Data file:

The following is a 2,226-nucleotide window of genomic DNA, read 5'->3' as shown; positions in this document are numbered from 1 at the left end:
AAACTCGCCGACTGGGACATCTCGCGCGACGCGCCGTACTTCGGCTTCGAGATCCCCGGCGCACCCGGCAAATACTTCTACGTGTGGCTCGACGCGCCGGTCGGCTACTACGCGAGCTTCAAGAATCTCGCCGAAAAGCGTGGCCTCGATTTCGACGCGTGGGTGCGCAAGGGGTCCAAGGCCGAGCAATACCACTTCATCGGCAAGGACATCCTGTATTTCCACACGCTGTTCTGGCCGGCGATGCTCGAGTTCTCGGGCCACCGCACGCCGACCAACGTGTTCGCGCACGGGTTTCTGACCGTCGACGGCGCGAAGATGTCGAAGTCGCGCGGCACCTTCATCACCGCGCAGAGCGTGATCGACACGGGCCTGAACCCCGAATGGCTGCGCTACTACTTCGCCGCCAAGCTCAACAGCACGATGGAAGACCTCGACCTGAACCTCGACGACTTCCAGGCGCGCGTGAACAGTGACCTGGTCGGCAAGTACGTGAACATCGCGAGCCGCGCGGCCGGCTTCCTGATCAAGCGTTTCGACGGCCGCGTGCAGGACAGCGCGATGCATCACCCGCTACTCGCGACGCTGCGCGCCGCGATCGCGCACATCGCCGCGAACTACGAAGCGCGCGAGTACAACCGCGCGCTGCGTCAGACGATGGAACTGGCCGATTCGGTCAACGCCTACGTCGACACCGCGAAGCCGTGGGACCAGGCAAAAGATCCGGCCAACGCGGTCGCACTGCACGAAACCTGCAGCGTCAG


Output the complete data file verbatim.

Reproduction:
The following is a 2,226-nucleotide window of genomic DNA, read 5'->3' as shown; positions in this document are numbered from 1 at the left end:
AAACTCGCCGACTGGGACATCTCGCGCGACGCGCCGTACTTCGGCTTCGAGATCCCCGGCGCACCCGGCAAATACTTCTACGTGTGGCTCGACGCGCCGGTCGGCTACTACGCGAGCTTCAAGAATCTCGCCGAAAAGCGTGGCCTCGATTTCGACGCGTGGGTGCGCAAGGGGTCCAAGGCCGAGCAATACCACTTCATCGGCAAGGACATCCTGTATTTCCACACGCTGTTCTGGCCGGCGATGCTCGAGTTCTCGGGCCACCGCACGCCGACCAACGTGTTCGCGCACGGGTTTCTGACCGTCGACGGCGCGAAGATGTCGAAGTCGCGCGGCACCTTCATCACCGCGCAGAGCGTGATCGACACGGGCCTGAACCCCGAATGGCTGCGCTACTACTTCGCCGCCAAGCTCAACAGCACGATGGAAGACCTCGACCTGAACCTCGACGACTTCCAGGCGCGCGTGAACAGTGACCTGGTCGGCAAGTACGTGAACATCGCGAGCCGCGCGGCCGGCTTCCTGATCAAGCGTTTCGACGGCCGCGTGCAGGACAGCGCGATGCATCACCCGCTACTCGCGACGCTGCGCGCCGCGATCGCGCACATCGCCGCGAACTACGAAGCGCGCGAGTACAACCGCGCGCTGCGTCAGACGATGGAACTGGCCGATTCGGTCAACGCCTACGTCGACACCGCGAAGCCGTGGGACCAGGCAAAAGATCCGGCCAACGCGGTCGCACTGCACGAAACCTGCAGCGTCAG